Finally, in the third category established by General Wyman we find the VTOL aircraft employed as a weapons carrier. The General’s statement of requirement emphasizes the concept of VTOL transport aircraft moving weapons and crews about the battlefield with the implication that they will be used in a ground role. This does not restrict the eventual use of the VTOL aerial vehicle as a mobile gun platform. The initial plans for employment of VTOL aircraft as purely transport vehicles to lift a combat ready force from one location to another to allow it to fight in a conventional manner are only the initial step in this field. As aircraft improve in their technical characteristics, become more available and eventually reach a numerical frequency rivaling that of the jeep, the low, slow flying gun platform must become part of the air mobile ground force. The ever present requirement for fire support with the same characteristics of mobility as the supported forces will demand their development.

Zero Ground Pressure Vehicle

It is obvious that the helicopter is not the ultimate vehicle. What is needed is a device best described as a “zero ground pressure” vehicle, one which can fly or hover a foot or two above the earth or soar to a few hundred feet. This vehicle must be easily operable. It is required in several sizes: small ones for light weapons platforms, command and reconnaissance, and messengers; larger one for small unit transports (squad or platoon), cargo vehicles, command posts and mobile medical installations. These vehicles must have great reliability and durability, be resistant to the effects of firepower, be simple to maintain and economical in the consumption of fuel.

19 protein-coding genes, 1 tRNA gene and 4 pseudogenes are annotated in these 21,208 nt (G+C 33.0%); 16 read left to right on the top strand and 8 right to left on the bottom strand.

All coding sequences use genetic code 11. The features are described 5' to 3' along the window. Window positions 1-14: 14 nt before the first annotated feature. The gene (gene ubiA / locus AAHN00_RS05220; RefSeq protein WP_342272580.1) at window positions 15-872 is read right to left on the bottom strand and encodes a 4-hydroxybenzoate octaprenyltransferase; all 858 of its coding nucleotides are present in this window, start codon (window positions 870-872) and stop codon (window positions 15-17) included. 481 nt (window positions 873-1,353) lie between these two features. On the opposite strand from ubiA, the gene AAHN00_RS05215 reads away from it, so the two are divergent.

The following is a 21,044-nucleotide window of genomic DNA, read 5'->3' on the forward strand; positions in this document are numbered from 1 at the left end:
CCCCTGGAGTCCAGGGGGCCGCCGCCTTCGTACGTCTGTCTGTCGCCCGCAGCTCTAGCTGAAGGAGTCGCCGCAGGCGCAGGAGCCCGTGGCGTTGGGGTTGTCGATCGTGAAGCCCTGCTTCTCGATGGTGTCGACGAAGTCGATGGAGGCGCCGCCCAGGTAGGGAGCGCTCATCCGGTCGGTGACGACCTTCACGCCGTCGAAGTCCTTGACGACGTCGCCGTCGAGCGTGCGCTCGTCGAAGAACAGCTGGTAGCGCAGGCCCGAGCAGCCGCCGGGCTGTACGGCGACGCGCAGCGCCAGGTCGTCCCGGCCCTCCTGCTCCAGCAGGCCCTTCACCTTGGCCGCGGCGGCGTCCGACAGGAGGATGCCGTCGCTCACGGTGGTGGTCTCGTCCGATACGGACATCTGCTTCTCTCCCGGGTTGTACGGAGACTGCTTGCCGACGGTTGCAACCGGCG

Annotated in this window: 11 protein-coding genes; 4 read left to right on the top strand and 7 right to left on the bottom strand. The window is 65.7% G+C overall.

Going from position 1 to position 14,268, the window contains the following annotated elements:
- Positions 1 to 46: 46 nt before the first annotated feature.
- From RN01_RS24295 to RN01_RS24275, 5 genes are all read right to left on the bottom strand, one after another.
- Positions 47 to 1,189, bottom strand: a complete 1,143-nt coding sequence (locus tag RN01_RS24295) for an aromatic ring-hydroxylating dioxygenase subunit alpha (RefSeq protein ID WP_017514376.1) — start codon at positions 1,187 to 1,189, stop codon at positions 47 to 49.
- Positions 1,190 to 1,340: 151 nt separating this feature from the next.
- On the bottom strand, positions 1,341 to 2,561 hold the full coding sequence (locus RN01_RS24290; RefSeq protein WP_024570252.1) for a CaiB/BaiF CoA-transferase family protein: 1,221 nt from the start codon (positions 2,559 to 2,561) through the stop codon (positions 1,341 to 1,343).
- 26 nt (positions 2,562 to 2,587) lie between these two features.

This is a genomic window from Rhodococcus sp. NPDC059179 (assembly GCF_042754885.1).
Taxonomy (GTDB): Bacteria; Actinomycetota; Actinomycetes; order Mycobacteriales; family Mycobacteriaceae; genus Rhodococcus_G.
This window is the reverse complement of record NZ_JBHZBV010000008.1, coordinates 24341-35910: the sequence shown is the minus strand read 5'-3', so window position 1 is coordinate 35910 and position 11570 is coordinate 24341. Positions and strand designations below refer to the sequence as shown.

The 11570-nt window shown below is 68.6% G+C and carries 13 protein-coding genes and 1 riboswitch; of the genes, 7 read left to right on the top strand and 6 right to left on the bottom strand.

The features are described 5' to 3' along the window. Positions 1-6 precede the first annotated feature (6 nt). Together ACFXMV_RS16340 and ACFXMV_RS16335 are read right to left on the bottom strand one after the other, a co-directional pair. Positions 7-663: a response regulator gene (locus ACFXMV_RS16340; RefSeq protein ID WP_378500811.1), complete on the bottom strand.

Such vehicles are somewhat removed from the realities of today. We are, however, standing on the threshold of transition of battlefield mobility from the earth supported vehicle to that of the zero ground pressure vehicle. We will see comparatively small improvement in surface mobility while mobility in the air will make great strides. When the zero ground pressure vehicle becomes available, then the surface vehicle as well know it today will disappear. In the meantime we must be ever alert to utilize the means we have for improving our air mobility, the Army aircraft. Development is paced by ideas. Don’t be bound by convention. Keep the inventor’s horizon pushed ever farther away by progressive thought. Make the most of what is at hand and be mentally prepared to accept the developments of the future.


[1] The appearance of the Atomic Bomb in 1945 was an enticement most decisive in motivating the Army and Marine Corps towards the development of the helicopter and airmobility. Such is what Major General James M. Gavin and Lieutenant General Roy S. Geiger, USMC, saw very early on following Hiroshima and Nagasaki. The editor.